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[YEAR-END REVIEW]Prominent figures in arts, entertainment

2006/12/28 Source

Director Bong Joon-ho sets new standard

By Yang Sung-jin

Director Bong Joon-ho enjoyed the most memorable moment of 2006. His latest feature film "The Host", released in July, sold a record 13 million tickets, setting a new standard for filmmaking and CGI effects.

The film features a monster emerging from the Han River in Seoul, with family members struggling to protect each other while a series of increasingly depressing events unfolds around them.

High-quality computer graphics and solid performances by main cast members including Song Gang-ho impressed both critics and mainstream viewers here. Particularly noticeable is director Bong's cinematic sensibility that incorporated cutting-edge technology into the most universal theme of affection among family members.

The film is now set to greet American moviegoers in February - a new development for the Korean Wave directors. Until now, famous Korean stars and directors focused on Asian markets, but Bong opened up a new possibility of targeting the biggest filmmaking market of the world. Director Bong is now planning to produce his next film in English in order to enter the North American market faster.

In November, Bong attracted strong publicity in the United States because "The Host" draws on real-life scandal involving an American worker at the U.S. military base in Seoul.

"The Host" begins with a controversial scene where an American coroner orders his Korean subordinate to dump formaldehyde down a drain that flows to the Han River, leading to the creation of the monster. The scene is based on a real-life event that actually occurred here in 2000.

Director Bong, born in 1969, is one of the most promising film directors and often compared with the award-winning Park Chan-wook. A graduate of the Korean Academy of Film Arts, Bong directed a host of critically-acclaimed short films before his feature film debut "Barking Dogs Never Bite" in 2000.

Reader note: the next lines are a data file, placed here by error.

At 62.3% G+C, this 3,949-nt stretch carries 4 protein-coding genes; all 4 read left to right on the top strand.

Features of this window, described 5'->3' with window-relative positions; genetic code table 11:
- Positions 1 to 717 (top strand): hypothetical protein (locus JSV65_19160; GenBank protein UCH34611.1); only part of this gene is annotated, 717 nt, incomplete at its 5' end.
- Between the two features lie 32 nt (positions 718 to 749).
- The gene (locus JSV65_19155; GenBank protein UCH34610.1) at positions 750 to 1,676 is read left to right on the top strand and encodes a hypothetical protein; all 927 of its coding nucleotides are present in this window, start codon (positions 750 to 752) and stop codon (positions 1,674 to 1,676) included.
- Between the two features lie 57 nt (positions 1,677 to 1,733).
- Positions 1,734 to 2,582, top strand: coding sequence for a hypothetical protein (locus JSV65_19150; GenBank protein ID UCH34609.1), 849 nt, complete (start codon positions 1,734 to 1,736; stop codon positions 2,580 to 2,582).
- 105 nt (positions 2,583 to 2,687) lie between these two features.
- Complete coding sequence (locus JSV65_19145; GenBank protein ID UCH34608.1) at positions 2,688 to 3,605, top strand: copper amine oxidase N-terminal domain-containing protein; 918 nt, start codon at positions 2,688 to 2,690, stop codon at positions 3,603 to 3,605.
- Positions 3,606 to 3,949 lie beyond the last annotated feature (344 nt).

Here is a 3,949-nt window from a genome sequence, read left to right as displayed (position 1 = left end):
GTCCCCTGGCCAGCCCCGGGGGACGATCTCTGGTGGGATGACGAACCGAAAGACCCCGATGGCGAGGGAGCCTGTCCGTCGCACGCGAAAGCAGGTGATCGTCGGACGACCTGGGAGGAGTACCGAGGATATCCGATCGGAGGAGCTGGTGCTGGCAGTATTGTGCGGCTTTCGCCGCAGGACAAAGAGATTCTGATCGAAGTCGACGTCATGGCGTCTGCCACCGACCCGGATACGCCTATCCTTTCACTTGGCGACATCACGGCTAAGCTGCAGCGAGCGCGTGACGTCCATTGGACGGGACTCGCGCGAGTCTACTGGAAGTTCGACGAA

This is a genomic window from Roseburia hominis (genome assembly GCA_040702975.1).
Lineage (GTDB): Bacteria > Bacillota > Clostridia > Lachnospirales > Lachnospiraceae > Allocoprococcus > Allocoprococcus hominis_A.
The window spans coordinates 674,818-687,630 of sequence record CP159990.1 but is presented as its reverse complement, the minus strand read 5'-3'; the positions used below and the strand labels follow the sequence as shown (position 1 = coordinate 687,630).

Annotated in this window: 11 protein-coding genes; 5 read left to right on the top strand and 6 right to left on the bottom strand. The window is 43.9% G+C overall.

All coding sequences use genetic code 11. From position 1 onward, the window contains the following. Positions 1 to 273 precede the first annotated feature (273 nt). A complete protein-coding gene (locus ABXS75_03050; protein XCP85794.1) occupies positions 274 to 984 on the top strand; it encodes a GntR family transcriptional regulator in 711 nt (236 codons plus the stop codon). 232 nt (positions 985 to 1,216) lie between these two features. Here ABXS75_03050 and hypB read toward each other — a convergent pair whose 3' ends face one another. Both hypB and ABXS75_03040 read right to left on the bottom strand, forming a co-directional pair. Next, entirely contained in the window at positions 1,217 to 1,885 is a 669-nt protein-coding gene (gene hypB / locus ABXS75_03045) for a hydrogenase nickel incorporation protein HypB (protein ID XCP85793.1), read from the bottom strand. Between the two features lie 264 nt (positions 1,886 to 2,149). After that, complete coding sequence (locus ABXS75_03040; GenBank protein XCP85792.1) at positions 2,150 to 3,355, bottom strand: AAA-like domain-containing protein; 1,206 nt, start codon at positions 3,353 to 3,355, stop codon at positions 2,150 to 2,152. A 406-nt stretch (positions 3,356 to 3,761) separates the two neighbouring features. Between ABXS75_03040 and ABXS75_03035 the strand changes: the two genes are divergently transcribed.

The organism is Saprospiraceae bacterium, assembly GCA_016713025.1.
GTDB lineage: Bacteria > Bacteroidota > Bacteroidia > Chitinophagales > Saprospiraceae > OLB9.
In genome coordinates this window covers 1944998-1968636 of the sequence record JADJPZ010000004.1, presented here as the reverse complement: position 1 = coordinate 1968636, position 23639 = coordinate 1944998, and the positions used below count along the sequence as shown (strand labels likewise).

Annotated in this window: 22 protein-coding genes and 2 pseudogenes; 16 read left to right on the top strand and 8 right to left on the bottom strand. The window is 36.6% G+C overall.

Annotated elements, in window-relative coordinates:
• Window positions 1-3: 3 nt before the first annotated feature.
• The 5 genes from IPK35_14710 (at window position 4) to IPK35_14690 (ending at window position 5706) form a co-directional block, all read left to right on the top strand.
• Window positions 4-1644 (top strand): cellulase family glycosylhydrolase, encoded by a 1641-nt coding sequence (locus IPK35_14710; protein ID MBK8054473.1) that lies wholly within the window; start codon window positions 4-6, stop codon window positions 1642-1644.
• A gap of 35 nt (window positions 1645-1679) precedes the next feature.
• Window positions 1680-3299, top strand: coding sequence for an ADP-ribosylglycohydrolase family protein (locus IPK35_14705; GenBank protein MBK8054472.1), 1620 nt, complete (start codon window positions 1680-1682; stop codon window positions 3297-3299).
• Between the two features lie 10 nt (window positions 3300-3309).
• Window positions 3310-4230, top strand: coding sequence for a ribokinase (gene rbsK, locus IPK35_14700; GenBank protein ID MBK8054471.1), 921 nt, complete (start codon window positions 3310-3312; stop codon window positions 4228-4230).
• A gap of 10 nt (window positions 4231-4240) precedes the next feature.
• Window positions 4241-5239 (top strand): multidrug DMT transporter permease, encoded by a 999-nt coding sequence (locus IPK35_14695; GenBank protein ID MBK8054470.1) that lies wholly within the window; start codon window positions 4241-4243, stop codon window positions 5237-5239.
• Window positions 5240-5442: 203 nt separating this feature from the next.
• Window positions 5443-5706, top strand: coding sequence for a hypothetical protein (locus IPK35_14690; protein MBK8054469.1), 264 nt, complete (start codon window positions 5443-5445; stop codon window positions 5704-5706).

The talented director's momentum took off in 2003 when his second feature film, "Memories of Murder", turned out to be a huge commercial hit with critics praising Bong's innovative style and approach.

Recently, director Bong flew to Los Angeles to attend the American Film Market and the AFI Los Angeles International Film Festival. At the AFM, Universal bought the remake right for Bong's creature blockbuster "The Host" for $600,000.

The film was released in Japan in September amid growing interest toward Korean films. "The Host" also made it to other key international film markets including France, Thailand, Hong Kong, Singapore, Taiwan, Britain and Australia.

Director Bong's imaginative filmmaking techniques also appealed to young Korean filmmaker wannabes. On Tuesday, he took part in the opening ceremony of the second University Film Festival of Korea in Seoul and received the "Director of the Year" award.

"I also had many doubts about myself. But please believe that you have talent, and be confident when you set out to make a film", he said at the ceremony held at Myeongbo Theater in downtown Seoul.

Veterans return to revive Korean performing arts

By Cho Chung-un

Foreign productions and musicals have ruled the country's performing arts scene throughout the year enlarging the size of the arts market. At the same time, however, this unequal growth has caused a major recession for other types of performing arts such as choreography and theatrical drama.

However, the future of the country's performing arts seems not that hopeless. There are a number of dedicated artists who tried to revitalize the stagnant performing arts scene by nurturing homegrown productions.

Song Seung-hwan, the producer of "Nanta", the Korean-made smash-hit nonverbal percussion performance, is one of those dedicated artists who have played a leading role in showcasing Korean culture both at home and abroad.

Nanta is about four Korean chefs preparing a wedding dinner in a restaurant. They play highly energetic Korean traditional percussion music "Samulnori", with cutting boards, chopping knives, stew pans and all kinds of utensils.

This year, "Nanta", which has performed more than 8,300 times in and out of the country since its premiere in 1997, has drawn more than one million of the foreign tourists that have visited Korea. Also, the five-member show with the English title "Cookin" has sent performing troupes to about 150 cities in 25 countries including the stages Off-Broadway in New York.

Song, 49, co-chairman of the show's production company PMC Production, didn't stop with the success of "Nanta".

He continued to produce other creative non-verbal presentations like "Dokkebi Storm" and "B-boy Korea" saying he will make shows to target the international market.